First published: 23rd November 2022
Last updated: 23rd November 2022
The Minister for Public Expenditure and Reform, Michael McGrath, recently confirmed that the Protected Disclosures (Amendment) Act 2022 will come into force on 1 January 2023.
Here we take a look at some of the most significant changes to the existing whistleblowing legislation that employers will need to consider.
Private sector businesses to establish formal reporting channels
The new legislation will oblige private sector organisations with 50 or more employees to establish formal channels and procedures for their employees to make protected disclosures. This is currently only the case in the public sector.
From 1 January 2023, employers with 250 or more employees will need to put a reporting channel in place for receiving disclosures and establish a procedure for processing disclosures.
Employers with between 50 and 249 employees are not required to establish these reporting channels until 17 December 2023.
Wider range of positions receive protection under new Act
The Protected Disclosures (Amendment) Act 2022 widens the definition of "worker" to include:
- board members (including non-executive members);
- job applicants
The existing legislation limited whistleblowing protection to workers who came across information in connection with their employment.
Wider definition of ‘relevant wrongdoing’
The definition of 'relevant wrongdoing' has also been widened under the 2022 Act. The types of wrongdoing that will be protected from January next year now include breaches of a range of EU laws that are prescribed in the EU Whistleblowing Directive.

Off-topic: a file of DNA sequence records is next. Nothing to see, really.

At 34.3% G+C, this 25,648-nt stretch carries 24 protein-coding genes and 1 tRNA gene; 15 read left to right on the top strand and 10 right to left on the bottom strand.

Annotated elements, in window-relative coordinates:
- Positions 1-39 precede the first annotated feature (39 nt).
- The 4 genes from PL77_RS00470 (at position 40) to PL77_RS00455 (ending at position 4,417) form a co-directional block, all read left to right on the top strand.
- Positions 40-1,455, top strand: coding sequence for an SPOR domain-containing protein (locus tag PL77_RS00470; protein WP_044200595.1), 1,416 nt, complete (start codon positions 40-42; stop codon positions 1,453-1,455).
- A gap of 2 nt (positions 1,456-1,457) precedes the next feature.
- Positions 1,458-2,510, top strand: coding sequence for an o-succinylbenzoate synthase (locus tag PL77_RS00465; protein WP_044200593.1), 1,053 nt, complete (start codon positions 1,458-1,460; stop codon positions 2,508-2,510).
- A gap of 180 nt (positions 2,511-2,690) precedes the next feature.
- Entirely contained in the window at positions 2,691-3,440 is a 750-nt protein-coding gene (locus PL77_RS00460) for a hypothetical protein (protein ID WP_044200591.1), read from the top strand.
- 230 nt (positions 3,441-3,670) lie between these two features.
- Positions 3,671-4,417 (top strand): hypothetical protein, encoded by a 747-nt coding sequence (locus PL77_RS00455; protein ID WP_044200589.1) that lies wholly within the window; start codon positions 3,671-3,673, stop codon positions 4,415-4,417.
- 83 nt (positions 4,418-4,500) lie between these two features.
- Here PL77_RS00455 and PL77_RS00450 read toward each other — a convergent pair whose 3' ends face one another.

Wider definition of ‘penalisation’
The 2022 Act also widens the definition of penalisation. If an employee or other protected person makes a disclosure, employers must be aware of the wider definition of penalisation which now includes the following (non-exhaustive list):
- suspension, lay-off or dismissal;
- demotion or loss of opportunity for promotion;
- transfer of duties, change of location, change in working hours or rates of pay
- disciplinary action including financial penalties
- unfair treatment
- a negative performance assessment or employment references
- medical or psychiatric referrals; and
- blacklisting within an industry.
Burden of proof reversed and shifts to employer
The new whistleblowing legislation reverses the burden of proof in protected disclosure claims. This will render whistleblowing cases similar to equality claims where it is the employer who must establish that any alleged penalisation of employees was based on objectively justified grounds.
Criminal offences and sanctions
The amended legislation also creates a range of criminal offences and sanctions. Employers who hinder a relevant person from making of a protected disclosure or penalise a worker for making a protected disclosure could face criminal liability.
Depending on the nature of the offence, employers may be liable to punitive fines starting at €75,000 and rising to €100,000 or in some cases €250,000. Certain officers of a business may also be liable to serve up to 12 months in prison on summary conviction or up to 2 years on indictment. Employees will also be subject to criminal liability should they make a protected disclosure based on information that they know to be false.
What should employers do to prepare?
If your business employs fifty or more staff, you should update your whistleblowing policies and ensure that you have created the formal internal reporting channel and procedures as required under the updated protected disclosure legislation.
Organisations with more than 250 staff need to ensure their compliance with the new legislation from 1 January 2023.
Businesses with between 50 and 249 employees have until 17 December 2023 to comply.
Need help updating your protected disclosure policy?
Protected disclosures can be a difficult area of employment law for business owners to navigate.
To ensure your business is ready for these new legal obligations, call your Peninsula expert today on 1800 719 216.